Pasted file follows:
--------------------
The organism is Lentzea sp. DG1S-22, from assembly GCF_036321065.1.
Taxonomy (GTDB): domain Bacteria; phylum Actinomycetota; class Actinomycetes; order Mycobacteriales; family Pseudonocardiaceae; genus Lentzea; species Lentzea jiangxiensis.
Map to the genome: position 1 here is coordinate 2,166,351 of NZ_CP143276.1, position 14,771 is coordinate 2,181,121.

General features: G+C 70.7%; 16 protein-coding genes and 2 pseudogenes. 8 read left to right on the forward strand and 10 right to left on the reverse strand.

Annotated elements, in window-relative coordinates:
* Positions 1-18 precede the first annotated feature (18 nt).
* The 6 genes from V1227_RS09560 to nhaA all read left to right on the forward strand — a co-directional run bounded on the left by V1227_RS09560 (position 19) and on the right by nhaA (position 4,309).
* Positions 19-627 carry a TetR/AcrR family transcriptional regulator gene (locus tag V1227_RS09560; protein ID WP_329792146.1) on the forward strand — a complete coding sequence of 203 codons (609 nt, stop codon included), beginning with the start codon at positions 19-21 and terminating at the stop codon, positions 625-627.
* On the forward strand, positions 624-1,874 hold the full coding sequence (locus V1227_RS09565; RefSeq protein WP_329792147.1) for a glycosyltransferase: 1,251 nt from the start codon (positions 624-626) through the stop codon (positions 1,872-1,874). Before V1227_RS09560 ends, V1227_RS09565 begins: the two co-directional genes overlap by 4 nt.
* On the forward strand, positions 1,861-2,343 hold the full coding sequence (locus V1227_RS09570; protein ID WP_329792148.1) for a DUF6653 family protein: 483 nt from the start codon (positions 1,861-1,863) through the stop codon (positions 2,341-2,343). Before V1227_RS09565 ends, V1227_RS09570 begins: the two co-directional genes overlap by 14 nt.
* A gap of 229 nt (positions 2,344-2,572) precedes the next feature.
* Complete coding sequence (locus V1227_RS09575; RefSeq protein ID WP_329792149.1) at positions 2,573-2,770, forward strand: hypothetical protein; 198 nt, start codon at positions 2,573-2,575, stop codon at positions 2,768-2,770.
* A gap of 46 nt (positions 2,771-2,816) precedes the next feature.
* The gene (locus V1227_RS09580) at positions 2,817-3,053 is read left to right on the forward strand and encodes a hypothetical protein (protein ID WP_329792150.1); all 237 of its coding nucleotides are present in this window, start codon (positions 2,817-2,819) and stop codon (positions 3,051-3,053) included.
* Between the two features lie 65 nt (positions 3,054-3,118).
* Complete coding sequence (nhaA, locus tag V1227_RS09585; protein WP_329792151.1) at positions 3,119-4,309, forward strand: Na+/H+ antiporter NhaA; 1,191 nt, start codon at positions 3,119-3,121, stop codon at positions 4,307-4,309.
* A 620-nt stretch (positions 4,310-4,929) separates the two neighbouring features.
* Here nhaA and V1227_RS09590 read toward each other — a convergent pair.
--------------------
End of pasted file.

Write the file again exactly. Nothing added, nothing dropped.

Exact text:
The organism is Lentzea sp. DG1S-22, from assembly GCF_036321065.1.
Taxonomy (GTDB): domain Bacteria; phylum Actinomycetota; class Actinomycetes; order Mycobacteriales; family Pseudonocardiaceae; genus Lentzea; species Lentzea jiangxiensis.
Map to the genome: position 1 here is coordinate 2,166,351 of NZ_CP143276.1, position 14,771 is coordinate 2,181,121.

General features: G+C 70.7%; 16 protein-coding genes and 2 pseudogenes. 8 read left to right on the forward strand and 10 right to left on the reverse strand.

Annotated elements, in window-relative coordinates:
* Positions 1-18 precede the first annotated feature (18 nt).
* The 6 genes from V1227_RS09560 to nhaA all read left to right on the forward strand — a co-directional run bounded on the left by V1227_RS09560 (position 19) and on the right by nhaA (position 4,309).
* Positions 19-627 carry a TetR/AcrR family transcriptional regulator gene (locus tag V1227_RS09560; protein ID WP_329792146.1) on the forward strand — a complete coding sequence of 203 codons (609 nt, stop codon included), beginning with the start codon at positions 19-21 and terminating at the stop codon, positions 625-627.
* On the forward strand, positions 624-1,874 hold the full coding sequence (locus V1227_RS09565; RefSeq protein WP_329792147.1) for a glycosyltransferase: 1,251 nt from the start codon (positions 624-626) through the stop codon (positions 1,872-1,874). Before V1227_RS09560 ends, V1227_RS09565 begins: the two co-directional genes overlap by 4 nt.
* On the forward strand, positions 1,861-2,343 hold the full coding sequence (locus V1227_RS09570; protein ID WP_329792148.1) for a DUF6653 family protein: 483 nt from the start codon (positions 1,861-1,863) through the stop codon (positions 2,341-2,343). Before V1227_RS09565 ends, V1227_RS09570 begins: the two co-directional genes overlap by 14 nt.
* A gap of 229 nt (positions 2,344-2,572) precedes the next feature.
* Complete coding sequence (locus V1227_RS09575; RefSeq protein ID WP_329792149.1) at positions 2,573-2,770, forward strand: hypothetical protein; 198 nt, start codon at positions 2,573-2,575, stop codon at positions 2,768-2,770.
* A gap of 46 nt (positions 2,771-2,816) precedes the next feature.
* The gene (locus V1227_RS09580) at positions 2,817-3,053 is read left to right on the forward strand and encodes a hypothetical protein (protein ID WP_329792150.1); all 237 of its coding nucleotides are present in this window, start codon (positions 2,817-2,819) and stop codon (positions 3,051-3,053) included.
* Between the two features lie 65 nt (positions 3,054-3,118).
* Complete coding sequence (nhaA, locus tag V1227_RS09585; protein WP_329792151.1) at positions 3,119-4,309, forward strand: Na+/H+ antiporter NhaA; 1,191 nt, start codon at positions 3,119-3,121, stop codon at positions 4,307-4,309.
* A 620-nt stretch (positions 4,310-4,929) separates the two neighbouring features.
* Here nhaA and V1227_RS09590 read toward each other — a convergent pair.